A face-off between state officials and the owner of Hahnemann University Hospital over the short-term future of the Center City institution sharpened Thursday.

The Pennsylvania Department of Health ordered the owner of Hahnemann University Hospital to not take any action toward the closure of Hahnemann until regulators approve a plan that ensures “the safety of those persons who are reliant on the care provided by Hahnemann.”

Meanwhile, Hahnemann’s warning that it will cease operations and put 2,572 hospital employees out of work by early September arrived in Harrisburg. The layoff notice was dated Tuesday.

The “cease and desist” letter from state Secretary of Health Rachel Levine said the department had concluded that “an immediate closure of Hahnemann or the termination of any services” “may cause irreparable harm to the health and safety of patients” in Philadelphia, especially during the Fourth of July holiday week.

If the 496-bed Hahnemann closes as announced by September, it will be the second hospital that serves large numbers of poor and indigent patients to do so in recent years. The 146-bed St. Joseph’s Hospital, in North Philadelphia closed in March 2016 after state officials pulled a special subsidy that had kept it open.

Hospitals like Hahnemann and St. Joseph’s, with a large portion of their patients on Medicaid, have a hard time eking out a profit because the government insurance for the poor does not pay enough to cover costs, experts say.

Hahnemann officials had little to say Thursday in reaction to the regulators’ action: “We acknowledge receipt of the [Department of Health] letter, and as we have said from the start, we intend to conduct the closure in an orderly manner that prioritizes the health care needs of our patients.”

Hahnemann’s closure would mark the end of a short but turbulent chapter in the long history of the hospital, which traces its roots to a homeopathic medical college that opened in 1848.

A California investment banker, Joel Freedman, bought Hahnemann and St. Christopher’s Hospital for Children early last year from Tenet Healthcare Corp. for $170 million, but found the financial condition of Hahnemann, in particular, much worse than expected. He said in April that the hospital was losing $3 million to $5 million a month and could not stay open if he didn’t get help from the state and better rates from commercial insurers.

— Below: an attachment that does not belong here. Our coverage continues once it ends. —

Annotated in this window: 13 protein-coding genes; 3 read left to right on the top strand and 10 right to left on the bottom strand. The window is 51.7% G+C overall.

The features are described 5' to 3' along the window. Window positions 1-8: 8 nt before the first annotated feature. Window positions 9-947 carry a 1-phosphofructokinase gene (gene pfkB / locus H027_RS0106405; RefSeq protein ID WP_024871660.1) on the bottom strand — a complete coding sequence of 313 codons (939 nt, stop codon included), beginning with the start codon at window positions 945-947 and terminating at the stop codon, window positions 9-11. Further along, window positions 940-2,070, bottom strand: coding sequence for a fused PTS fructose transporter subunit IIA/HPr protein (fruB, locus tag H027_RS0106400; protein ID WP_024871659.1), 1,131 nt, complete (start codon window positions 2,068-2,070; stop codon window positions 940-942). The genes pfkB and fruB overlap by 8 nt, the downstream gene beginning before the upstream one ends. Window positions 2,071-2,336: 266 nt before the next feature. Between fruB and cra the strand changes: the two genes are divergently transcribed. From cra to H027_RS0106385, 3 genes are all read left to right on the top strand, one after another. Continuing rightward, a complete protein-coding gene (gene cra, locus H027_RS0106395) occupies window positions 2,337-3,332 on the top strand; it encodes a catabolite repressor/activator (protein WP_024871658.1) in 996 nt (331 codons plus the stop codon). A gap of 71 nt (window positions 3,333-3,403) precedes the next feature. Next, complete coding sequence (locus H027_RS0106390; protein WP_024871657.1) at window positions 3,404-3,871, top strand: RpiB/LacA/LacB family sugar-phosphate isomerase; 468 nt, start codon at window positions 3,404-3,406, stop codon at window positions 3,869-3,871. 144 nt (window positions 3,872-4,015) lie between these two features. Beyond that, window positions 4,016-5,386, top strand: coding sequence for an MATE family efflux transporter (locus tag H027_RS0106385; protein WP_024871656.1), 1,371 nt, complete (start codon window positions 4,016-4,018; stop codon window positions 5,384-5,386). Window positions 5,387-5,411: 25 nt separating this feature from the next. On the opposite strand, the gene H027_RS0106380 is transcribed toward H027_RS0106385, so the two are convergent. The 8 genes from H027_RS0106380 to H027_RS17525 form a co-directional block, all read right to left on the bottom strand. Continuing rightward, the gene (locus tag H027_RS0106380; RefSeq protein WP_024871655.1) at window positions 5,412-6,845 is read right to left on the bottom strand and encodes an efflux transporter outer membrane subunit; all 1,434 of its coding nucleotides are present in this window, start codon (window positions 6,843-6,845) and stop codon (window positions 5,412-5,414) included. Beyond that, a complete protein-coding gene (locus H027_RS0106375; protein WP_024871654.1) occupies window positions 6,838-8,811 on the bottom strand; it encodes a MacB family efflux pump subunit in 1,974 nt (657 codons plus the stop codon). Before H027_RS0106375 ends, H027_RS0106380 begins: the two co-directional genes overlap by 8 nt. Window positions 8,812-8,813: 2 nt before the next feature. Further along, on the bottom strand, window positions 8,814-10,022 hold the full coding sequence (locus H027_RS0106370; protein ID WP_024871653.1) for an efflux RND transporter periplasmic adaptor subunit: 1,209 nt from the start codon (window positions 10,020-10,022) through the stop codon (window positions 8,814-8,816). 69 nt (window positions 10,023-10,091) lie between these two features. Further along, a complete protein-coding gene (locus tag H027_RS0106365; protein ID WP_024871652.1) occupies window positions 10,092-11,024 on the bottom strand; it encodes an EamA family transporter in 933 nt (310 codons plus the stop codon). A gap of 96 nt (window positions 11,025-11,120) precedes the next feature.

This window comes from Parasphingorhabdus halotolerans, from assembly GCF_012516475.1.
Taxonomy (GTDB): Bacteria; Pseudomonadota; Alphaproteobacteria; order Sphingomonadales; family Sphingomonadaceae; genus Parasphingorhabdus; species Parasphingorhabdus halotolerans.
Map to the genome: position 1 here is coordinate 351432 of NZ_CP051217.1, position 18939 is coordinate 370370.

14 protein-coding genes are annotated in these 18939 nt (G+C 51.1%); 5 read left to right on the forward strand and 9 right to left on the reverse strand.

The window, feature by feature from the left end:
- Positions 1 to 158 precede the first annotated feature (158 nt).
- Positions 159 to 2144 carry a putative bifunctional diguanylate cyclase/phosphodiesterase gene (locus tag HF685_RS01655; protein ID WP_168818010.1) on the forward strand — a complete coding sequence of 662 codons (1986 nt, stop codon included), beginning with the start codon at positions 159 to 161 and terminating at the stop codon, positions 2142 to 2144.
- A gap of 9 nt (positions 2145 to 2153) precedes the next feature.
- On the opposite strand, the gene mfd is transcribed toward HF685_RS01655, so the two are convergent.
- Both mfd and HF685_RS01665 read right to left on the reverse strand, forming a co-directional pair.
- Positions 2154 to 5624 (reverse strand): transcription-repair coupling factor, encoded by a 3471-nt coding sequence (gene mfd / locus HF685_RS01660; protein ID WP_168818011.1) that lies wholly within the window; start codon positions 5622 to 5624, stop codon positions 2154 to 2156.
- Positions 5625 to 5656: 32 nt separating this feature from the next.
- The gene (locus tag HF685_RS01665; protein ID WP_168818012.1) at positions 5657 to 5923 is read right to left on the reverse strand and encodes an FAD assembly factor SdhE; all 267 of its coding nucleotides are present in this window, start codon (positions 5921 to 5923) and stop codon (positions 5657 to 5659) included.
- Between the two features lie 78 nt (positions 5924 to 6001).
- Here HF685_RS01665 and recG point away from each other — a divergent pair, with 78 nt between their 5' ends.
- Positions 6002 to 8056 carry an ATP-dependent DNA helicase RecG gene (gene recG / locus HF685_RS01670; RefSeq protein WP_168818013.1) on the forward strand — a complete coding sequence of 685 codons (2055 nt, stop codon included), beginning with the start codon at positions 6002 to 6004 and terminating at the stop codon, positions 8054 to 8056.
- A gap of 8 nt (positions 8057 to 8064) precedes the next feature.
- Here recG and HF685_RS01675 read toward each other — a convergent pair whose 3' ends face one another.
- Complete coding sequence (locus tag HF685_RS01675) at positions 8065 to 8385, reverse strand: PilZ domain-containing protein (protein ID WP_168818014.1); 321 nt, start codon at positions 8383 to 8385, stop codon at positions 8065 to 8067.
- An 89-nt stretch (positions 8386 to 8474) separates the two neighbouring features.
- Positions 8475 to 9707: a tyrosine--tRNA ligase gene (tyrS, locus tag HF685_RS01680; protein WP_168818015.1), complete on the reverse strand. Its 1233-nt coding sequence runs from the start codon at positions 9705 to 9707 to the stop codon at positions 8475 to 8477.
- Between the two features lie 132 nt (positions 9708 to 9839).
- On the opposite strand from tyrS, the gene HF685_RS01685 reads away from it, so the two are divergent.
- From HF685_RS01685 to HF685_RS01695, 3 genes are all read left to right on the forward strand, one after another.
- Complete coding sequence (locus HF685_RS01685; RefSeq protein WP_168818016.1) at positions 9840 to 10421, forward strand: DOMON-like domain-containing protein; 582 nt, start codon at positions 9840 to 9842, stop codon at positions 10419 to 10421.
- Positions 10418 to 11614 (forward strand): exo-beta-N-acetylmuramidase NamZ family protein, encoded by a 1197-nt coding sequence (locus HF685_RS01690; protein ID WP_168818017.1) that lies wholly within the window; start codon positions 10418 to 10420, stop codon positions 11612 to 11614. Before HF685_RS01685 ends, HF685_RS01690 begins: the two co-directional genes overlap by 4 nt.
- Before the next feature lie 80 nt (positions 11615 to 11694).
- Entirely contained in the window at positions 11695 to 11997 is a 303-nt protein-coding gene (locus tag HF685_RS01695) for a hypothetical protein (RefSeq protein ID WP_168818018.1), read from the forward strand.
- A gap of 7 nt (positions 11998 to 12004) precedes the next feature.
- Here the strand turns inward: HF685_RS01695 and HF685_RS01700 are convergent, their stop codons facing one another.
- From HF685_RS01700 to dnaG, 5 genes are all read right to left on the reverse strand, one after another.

>> Reading on mobile and not seeing the graphic above? Click here to view the full version.

After months of talks with state officials failed to result in a deal that could keep Hahnemann open, Freedman, who owns the hospital through a series of holding companies, announced Tuesday that the hospital would close “on or about Sept. 6.”

That closure date would violate a 90-day notice requirement before a hospital can be closed. The state’s cease-and-desist order also says that regulators must approve a closure plan before it can be put into effect.

If Hahnemann moves forward with closure plans before getting approval, it could be fined and face legal action, the Health Department said. July Fourth loomed large for city and state officials.

“If Hahnemann or any part of the facility closes before the upcoming July 4 holiday, it could have wide-spread effects on the city,” the cease-and-desist letter said.

Hahnemann had been planning to start diverting trauma cases from its emergency room on Monday. The hospital recorded about 53,000 emergency-room visits in 2017, according to the most recent data available.

City officials said Wednesday in a letter to Freedman that the plan was unacceptable on such short notice.

“This is the beginning of Fourth of July week, which in Philadelphia typically coincides with elevated levels of emergency transports,” the city’s letter said.

The city on Thursday did not provide data to back up that assertion.

The cease-and-desist order was welcomed by union leaders but falls far short of the long-term financial lifeline called for by Hahnemann registered nurses represented by the Pennsylvania Association of Staff Nurses and Allied Professionals, who rallied Thursday at City Hall, holding signs like “The Safety Net Is Not Optional,” “Save Our Hospital,” and “Patients Over Profits.”

“We care for some of the sickest people in the city and the state,” oncology nurse Dylan Toolajian told the crowd. Toolajian recounted how at work Wednesday, while he was sitting at the nurses’ station absorbing the news of the closure, a former patient visited to tell staff that he will never forget the care he got at Hahnemann.

Chris Woods, executive vice president of District 1199C of the National Union of Hospital and Health Care Employees, which represents 375 nurses aids, cleaners, patient transporters, and others at Hahnemann, said he was grateful for the state action preventing an abrupt closure.

“We hope that now real discussions can begin about strategies to save Hahnemann Hospital permanently,” he said.